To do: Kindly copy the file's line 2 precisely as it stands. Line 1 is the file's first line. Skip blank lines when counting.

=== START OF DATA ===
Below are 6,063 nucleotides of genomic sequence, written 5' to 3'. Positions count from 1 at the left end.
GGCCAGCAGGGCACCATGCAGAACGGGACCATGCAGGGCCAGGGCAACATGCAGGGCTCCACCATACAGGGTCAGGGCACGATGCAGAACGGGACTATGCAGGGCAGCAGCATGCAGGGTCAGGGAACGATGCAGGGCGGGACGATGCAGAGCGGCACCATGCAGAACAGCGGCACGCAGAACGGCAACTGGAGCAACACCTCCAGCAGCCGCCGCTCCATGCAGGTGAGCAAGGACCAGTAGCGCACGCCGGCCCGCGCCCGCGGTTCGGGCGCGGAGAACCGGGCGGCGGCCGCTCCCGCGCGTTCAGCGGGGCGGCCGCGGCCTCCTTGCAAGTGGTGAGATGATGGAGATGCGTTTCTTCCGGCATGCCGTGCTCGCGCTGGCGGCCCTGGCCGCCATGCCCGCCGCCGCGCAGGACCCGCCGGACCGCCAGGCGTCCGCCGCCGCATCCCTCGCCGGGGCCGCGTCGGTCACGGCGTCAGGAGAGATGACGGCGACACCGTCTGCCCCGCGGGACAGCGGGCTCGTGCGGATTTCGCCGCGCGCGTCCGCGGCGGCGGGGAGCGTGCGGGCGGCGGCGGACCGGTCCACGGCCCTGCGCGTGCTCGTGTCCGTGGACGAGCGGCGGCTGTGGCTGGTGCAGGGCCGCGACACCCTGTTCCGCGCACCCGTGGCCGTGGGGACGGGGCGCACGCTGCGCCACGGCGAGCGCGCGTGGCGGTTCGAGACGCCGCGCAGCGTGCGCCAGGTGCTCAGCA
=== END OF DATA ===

GGCCAGCAGGGCACCATGCAGAACGGGACCATGCAGGGCCAGGGCAACATGCAGGGCTCCACCATACAGGGTCAGGGCACGATGCAGAACGGGACTATGCAGGGCAGCAGCATGCAGGGTCAGGGAACGATGCAGGGCGGGACGATGCAGAGCGGCACCATGCAGAACAGCGGCACGCAGAACGGCAACTGGAGCAACACCTCCAGCAGCCGCCGCTCCATGCAGGTGAGCAAGGACCAGTAGCGCACGCCGGCCCGCGCCCGCGGTTCGGGCGCGGAGAACCGGGCGGCGGCCGCTCCCGCGCGTTCAGCGGGGCGGCCGCGGCCTCCTTGCAAGTGGTGAGATGATGGAGATGCGTTTCTTCCGGCATGCCGTGCTCGCGCTGGCGGCCCTGGCCGCCATGCCCGCCGCCGCGCAGGACCCGCCGGACCGCCAGGCGTCCGCCGCCGCATCCCTCGCCGGGGCCGCGTCGGTCACGGCGTCAGGAGAGATGACGGCGACACCGTCTGCCCCGCGGGACAGCGGGCTCGTGCGGATTTCGCCGCGCGCGTCCGCGGCGGCGGGGAGCGTGCGGGCGGCGGCGGACCGGTCCACGGCCCTGCGCGTGCTCGTGTCCGTGGACGAGCGGCGGCTGTGGCTGGTGCAGGGCCGCGACACCCTGTTCCGCGCACCCGTGGCCGTGGGGACGGGGCGCACGCTGCGCCACGGCGAGCGCGCGTGGCGGTTCGAGACGCCGCGCAGCGTGCGCCAGGTGCTCAGCA